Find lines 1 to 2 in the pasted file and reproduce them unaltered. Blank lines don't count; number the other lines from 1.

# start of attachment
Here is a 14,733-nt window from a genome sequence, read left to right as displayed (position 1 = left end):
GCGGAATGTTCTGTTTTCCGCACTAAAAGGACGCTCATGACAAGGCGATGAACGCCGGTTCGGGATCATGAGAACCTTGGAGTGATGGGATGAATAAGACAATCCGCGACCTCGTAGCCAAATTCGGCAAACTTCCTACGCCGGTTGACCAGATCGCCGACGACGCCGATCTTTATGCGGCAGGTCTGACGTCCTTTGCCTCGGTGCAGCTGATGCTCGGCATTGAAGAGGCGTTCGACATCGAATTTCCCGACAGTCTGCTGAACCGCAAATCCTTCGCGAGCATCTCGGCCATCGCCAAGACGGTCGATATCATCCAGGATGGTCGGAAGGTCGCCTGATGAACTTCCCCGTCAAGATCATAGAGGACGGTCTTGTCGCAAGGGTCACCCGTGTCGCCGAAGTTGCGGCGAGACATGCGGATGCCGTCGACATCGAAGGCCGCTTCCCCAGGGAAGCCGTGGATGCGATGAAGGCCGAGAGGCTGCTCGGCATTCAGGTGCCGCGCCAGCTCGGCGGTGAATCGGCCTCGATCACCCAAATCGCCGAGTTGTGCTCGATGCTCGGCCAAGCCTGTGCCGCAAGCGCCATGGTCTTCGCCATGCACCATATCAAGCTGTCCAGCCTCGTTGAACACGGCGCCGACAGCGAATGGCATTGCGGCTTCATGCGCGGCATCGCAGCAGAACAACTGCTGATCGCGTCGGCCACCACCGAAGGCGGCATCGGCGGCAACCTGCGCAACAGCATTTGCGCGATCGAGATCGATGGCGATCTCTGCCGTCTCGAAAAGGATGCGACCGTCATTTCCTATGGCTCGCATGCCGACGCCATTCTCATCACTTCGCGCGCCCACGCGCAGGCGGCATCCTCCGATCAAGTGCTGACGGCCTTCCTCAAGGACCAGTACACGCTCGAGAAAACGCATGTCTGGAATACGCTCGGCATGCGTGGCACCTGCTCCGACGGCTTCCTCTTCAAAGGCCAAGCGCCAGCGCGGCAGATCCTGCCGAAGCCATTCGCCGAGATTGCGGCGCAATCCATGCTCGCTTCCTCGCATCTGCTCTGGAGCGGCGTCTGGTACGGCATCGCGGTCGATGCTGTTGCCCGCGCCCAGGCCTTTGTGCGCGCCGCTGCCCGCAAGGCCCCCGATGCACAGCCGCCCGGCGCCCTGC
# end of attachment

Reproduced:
Here is a 14,733-nt window from a genome sequence, read left to right as displayed (position 1 = left end):
GCGGAATGTTCTGTTTTCCGCACTAAAAGGACGCTCATGACAAGGCGATGAACGCCGGTTCGGGATCATGAGAACCTTGGAGTGATGGGATGAATAAGACAATCCGCGACCTCGTAGCCAAATTCGGCAAACTTCCTACGCCGGTTGACCAGATCGCCGACGACGCCGATCTTTATGCGGCAGGTCTGACGTCCTTTGCCTCGGTGCAGCTGATGCTCGGCATTGAAGAGGCGTTCGACATCGAATTTCCCGACAGTCTGCTGAACCGCAAATCCTTCGCGAGCATCTCGGCCATCGCCAAGACGGTCGATATCATCCAGGATGGTCGGAAGGTCGCCTGATGAACTTCCCCGTCAAGATCATAGAGGACGGTCTTGTCGCAAGGGTCACCCGTGTCGCCGAAGTTGCGGCGAGACATGCGGATGCCGTCGACATCGAAGGCCGCTTCCCCAGGGAAGCCGTGGATGCGATGAAGGCCGAGAGGCTGCTCGGCATTCAGGTGCCGCGCCAGCTCGGCGGTGAATCGGCCTCGATCACCCAAATCGCCGAGTTGTGCTCGATGCTCGGCCAAGCCTGTGCCGCAAGCGCCATGGTCTTCGCCATGCACCATATCAAGCTGTCCAGCCTCGTTGAACACGGCGCCGACAGCGAATGGCATTGCGGCTTCATGCGCGGCATCGCAGCAGAACAACTGCTGATCGCGTCGGCCACCACCGAAGGCGGCATCGGCGGCAACCTGCGCAACAGCATTTGCGCGATCGAGATCGATGGCGATCTCTGCCGTCTCGAAAAGGATGCGACCGTCATTTCCTATGGCTCGCATGCCGACGCCATTCTCATCACTTCGCGCGCCCACGCGCAGGCGGCATCCTCCGATCAAGTGCTGACGGCCTTCCTCAAGGACCAGTACACGCTCGAGAAAACGCATGTCTGGAATACGCTCGGCATGCGTGGCACCTGCTCCGACGGCTTCCTCTTCAAAGGCCAAGCGCCAGCGCGGCAGATCCTGCCGAAGCCATTCGCCGAGATTGCGGCGCAATCCATGCTCGCTTCCTCGCATCTGCTCTGGAGCGGCGTCTGGTACGGCATCGCGGTCGATGCTGTTGCCCGCGCCCAGGCCTTTGTGCGCGCCGCTGCCCGCAAGGCCCCCGATGCACAGCCGCCCGGCGCCCTGC